The effects on the euro, as well as European assets in general, will also be widespread. We anticipate that the euro will initially spike relative to the pound as investors abandon the UK. However, it will likely fall relative to safe-haven currencies like the dollar, yen and Swiss franc, as seen as the votes were counted. As the market moves past the initial shock of the UK's vote, European assets will likely struggle as euroskepticism, or the opposition to the EU, will have increasing opportunities to manifest through various upcoming referenda and elections. Peripheral eurozone sovereign debt may sell off, to a degree, as their tenuous ties to the EU may be put to the test by speculators. Given the conflict between the safe-haven of Germany and the risk associated with peripheral Eurozone nations, we think it's likely the euro loses any remaining "safe haven" status. In our view, the euro's trajectory is less clear-cut than those of the dollar or yen and other safe-haven currencies.

In addition to the immediate ramifications of the vote, the entire Brexit process launched the concept of "a la carte" Europe, meaning that member states are now empowered to renegotiate certain aspects of their relationship with the EU. Over the medium term, we believe that this source of uncertainty will likely pose a significant risk for European assets. In question are key tenets such as fiscal integration, expanding the single-market for services, and the free movement of people, all of which impact the fate of the region's economy and financial markets. Dissatisfaction with continued tepid economic growth and authorities' handling of the ongoing migrant crisis only aggravate the picture. Sunday, June 26, marks a reprisal of Spain's late-2015 inconclusive parliamentary elections. The rise of the anti-austerity Podemos Party and, to a lesser degree, the centrist Ciudadanos, signifies a rejection of the status quo.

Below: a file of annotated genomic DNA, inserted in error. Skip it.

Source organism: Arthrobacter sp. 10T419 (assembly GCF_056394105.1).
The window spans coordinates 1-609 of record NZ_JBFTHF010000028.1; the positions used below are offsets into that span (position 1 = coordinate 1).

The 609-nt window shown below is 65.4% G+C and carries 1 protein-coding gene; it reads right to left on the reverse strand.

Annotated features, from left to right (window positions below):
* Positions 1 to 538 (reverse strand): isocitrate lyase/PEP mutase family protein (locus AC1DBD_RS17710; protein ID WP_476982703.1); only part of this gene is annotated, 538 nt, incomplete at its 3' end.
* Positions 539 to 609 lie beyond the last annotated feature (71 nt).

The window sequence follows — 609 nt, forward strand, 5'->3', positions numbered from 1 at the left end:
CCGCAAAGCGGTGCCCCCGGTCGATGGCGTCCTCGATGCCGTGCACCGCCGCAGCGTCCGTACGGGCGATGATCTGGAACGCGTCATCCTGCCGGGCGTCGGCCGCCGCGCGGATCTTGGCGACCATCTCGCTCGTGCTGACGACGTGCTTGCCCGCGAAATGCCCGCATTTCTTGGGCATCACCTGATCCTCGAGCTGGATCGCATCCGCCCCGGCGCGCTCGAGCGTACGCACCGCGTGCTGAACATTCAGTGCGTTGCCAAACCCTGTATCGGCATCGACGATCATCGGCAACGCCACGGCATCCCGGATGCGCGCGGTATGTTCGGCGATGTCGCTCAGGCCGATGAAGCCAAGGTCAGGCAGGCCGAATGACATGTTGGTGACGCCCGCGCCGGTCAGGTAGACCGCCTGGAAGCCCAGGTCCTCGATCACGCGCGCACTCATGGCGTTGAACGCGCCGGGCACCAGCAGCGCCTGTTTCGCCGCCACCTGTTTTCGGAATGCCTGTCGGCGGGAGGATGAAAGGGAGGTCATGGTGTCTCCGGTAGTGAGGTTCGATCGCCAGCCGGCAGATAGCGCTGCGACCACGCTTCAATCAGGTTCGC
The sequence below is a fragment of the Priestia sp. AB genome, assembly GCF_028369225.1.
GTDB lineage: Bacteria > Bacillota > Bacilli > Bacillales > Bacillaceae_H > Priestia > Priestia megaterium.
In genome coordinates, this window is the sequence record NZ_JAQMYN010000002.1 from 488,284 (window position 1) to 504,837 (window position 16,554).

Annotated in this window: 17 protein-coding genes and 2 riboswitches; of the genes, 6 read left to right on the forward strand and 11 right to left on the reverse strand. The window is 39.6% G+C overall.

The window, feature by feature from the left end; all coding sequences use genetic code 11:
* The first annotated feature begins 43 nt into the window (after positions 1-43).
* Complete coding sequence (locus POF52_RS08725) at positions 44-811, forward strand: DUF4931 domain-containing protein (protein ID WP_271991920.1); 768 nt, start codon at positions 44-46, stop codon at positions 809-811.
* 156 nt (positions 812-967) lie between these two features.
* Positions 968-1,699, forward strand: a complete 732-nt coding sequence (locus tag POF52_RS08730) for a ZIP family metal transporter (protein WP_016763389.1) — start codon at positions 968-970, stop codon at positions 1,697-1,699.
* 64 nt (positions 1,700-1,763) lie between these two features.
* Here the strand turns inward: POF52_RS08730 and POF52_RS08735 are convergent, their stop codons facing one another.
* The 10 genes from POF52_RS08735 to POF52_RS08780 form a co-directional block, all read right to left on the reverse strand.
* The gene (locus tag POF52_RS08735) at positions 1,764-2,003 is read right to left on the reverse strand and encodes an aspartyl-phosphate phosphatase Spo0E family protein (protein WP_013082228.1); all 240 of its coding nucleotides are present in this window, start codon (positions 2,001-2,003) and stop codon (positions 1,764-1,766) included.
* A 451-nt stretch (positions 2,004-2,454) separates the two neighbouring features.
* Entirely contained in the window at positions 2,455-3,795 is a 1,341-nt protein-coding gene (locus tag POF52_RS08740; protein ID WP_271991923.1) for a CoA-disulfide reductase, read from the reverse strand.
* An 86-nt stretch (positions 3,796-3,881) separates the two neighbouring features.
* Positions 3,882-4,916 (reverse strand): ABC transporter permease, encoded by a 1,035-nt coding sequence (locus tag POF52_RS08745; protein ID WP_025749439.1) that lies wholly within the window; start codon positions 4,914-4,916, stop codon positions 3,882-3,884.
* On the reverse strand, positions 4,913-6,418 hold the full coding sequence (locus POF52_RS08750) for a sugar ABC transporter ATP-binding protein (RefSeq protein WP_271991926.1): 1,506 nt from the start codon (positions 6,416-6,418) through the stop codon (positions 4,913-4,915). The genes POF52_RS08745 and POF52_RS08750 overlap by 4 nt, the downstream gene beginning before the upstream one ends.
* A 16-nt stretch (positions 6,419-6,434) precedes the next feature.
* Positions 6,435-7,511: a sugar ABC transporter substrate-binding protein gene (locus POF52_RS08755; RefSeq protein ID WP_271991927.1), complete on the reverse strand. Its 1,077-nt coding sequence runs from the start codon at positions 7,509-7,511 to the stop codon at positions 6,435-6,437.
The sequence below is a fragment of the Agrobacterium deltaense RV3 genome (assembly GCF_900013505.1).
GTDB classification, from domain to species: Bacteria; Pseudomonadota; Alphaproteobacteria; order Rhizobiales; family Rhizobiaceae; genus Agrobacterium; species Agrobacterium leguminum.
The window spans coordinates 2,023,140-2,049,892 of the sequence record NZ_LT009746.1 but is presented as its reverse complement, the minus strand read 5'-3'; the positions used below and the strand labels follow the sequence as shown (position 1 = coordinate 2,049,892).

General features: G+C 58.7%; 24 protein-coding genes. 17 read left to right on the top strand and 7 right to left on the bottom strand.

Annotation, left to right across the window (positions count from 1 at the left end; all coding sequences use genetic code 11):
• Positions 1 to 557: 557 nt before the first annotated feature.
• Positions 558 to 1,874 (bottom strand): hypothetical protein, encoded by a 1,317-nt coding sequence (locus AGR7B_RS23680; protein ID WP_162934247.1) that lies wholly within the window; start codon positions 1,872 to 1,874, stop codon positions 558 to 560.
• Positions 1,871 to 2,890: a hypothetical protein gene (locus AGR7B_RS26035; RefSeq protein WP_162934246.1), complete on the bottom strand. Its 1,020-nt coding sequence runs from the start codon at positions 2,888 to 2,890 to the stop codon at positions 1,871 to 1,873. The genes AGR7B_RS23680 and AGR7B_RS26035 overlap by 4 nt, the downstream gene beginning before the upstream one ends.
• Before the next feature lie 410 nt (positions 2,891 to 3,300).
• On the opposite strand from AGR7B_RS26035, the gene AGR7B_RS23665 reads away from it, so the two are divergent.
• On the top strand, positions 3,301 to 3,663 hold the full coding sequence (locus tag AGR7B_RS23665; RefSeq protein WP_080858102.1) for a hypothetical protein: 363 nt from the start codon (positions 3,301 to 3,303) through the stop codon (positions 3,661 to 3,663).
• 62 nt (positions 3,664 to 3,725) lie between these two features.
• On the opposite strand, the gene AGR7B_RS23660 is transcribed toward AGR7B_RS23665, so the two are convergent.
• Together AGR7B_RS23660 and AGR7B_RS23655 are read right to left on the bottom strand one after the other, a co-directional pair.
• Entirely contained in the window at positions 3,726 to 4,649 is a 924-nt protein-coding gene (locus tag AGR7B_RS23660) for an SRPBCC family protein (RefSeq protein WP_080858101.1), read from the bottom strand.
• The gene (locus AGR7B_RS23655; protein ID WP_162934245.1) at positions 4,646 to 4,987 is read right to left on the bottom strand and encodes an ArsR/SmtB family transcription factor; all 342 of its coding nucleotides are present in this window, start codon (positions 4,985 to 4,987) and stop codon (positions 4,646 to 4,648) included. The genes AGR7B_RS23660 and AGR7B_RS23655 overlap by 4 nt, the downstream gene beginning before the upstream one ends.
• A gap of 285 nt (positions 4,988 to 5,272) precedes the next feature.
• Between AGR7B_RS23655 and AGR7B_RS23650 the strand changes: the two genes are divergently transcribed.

Even in Germany, the anti-euro and anti-immigration Alternative for Germany party has made inroads that would have seemed unthinkable only a few years ago. Crucial steps will come with Italy and France. The first significant test comes this autumn when Italy's Prime Minister, Matteo Renzi, puts forth a referendum on constitutional reform. France will be next as Marine Le Pen's National Front has positioned itself for a strong showing in the country's presidential elections. In an interview with the Financial Times and again after the Brexit results were known, Ms. Le Pen called for a French referendum on its EU membership, raising the prospect of "Frexit," just as Brexit may be put to rest.

For some time, the Janus International Investment team - comprised of members of our equity and fixed-income staffs - has been factoring in all possible outcomes. We are acutely mindful of the headwinds facing the UK and Europe and will remain vigilant in monitoring future developments on behalf of our clients.

Disclosure: I/we have no positions in any stocks mentioned, and no plans to initiate any positions within the next 72 hours.

I wrote this article myself, and it expresses my own opinions. I am not receiving compensation for it. I have no business relationship with any company whose stock is mentioned in this article.